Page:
However, fieldwork can never be perfect. The very nature of fieldwork itself leaves it vulnerable to flaws and oversights, whether they are down to the anthropologists themselves, or uncontrollable external conditions. It takes an extraordinary amount of effort to de-familiarise oneself, but is a skill that can provide new perspectives without the limits of one’s own cultural experience and ways of thinking.
How is fieldwork done?
Fieldwork can be done in a number of ways depending on a variety of factors including the topic of investigation, where it will take place, funding and politics, the anthropologist themself and the facilities or resources available to them. As it was mentioned before, even though the core principles of fieldwork are the same there have been changes and there are newer methods being explored all the time, for example the introduction of multi-sited ethnography which allows the anthropologist to consider cultures in relation to the global processes which connect them. One thing to always remember is the place of ethics in fieldwork studies; anthropologists must be sure to conduct themselves according to sets of ethical regulations to protect and respect the privacy of others.
The main concept to mention (in terms of social anthropology) should be the idea of ‘participant observation’ which is described by Eriksen (1995: 27) as “staying in an area long enough to be considered ‘natural’ by the natives”. Essentially it means living alongside and taking part in the daily activities and formal events of the people you are investigating to try and understand their perspectives. Not only this but the observations you make can be discussed or developed with members of the community (often called ‘informants’) to build a progressively detailed in depth understanding.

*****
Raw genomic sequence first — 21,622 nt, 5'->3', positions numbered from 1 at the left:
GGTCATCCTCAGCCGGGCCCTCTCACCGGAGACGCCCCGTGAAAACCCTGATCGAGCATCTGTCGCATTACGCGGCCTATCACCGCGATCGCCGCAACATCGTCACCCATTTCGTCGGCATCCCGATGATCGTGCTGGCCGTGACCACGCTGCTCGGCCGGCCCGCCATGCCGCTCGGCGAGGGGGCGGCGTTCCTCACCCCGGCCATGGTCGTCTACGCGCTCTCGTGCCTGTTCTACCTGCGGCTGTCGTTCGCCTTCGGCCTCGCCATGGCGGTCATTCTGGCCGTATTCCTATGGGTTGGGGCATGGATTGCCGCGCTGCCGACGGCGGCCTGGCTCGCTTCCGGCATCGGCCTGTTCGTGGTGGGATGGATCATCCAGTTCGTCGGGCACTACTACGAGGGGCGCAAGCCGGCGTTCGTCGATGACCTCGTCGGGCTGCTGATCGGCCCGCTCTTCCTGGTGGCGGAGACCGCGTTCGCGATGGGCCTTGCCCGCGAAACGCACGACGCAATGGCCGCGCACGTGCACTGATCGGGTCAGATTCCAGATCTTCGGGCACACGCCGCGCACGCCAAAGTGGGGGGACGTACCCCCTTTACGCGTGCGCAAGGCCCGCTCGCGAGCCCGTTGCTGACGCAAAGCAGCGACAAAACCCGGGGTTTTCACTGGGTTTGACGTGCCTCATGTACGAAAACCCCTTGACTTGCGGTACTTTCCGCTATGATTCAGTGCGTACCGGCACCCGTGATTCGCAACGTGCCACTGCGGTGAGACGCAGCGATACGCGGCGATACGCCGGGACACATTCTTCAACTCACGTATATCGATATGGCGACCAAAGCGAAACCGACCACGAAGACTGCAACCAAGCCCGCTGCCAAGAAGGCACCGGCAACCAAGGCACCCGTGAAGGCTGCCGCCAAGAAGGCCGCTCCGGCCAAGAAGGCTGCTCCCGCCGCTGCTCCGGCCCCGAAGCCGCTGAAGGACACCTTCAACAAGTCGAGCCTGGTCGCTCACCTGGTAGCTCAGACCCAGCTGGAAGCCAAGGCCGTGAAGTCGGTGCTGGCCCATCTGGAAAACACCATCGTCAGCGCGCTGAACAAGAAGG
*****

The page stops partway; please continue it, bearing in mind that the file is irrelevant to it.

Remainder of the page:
You may think that this kind of observation is limited to social anthropology but a somewhat similar method is practised in biological anthropology; researchers may spend extended periods of time living with and observing the activities and social lives of primate groups to further their understanding. The key difference here is that social anthropologists can talk to and discuss ideas with members of a community.
Data collected by anthropologists is either qualitative or quantitative (see glossary) with both sides offering pros and cons. Social anthropologists tend to utilise qualitative collection methods such as semi-structured interviews to explore in more detail, but quantitative methods such as surveys may be used to deal with larger sample populations. Biological anthropologists often make use of quantitative data collection methods because they are useful for analysing population traits or making comparisons between groups.
I hope this short article has been useful, I’m hoping to put together something in the future to help readers understand the actual processes that go into planning and going through with fieldwork, but that will have to wait! Don’t forget to follow this website for more helpful resources, and check out Harris-Jones Anthropology on Facebook, Twitter and Google+ too, thank you.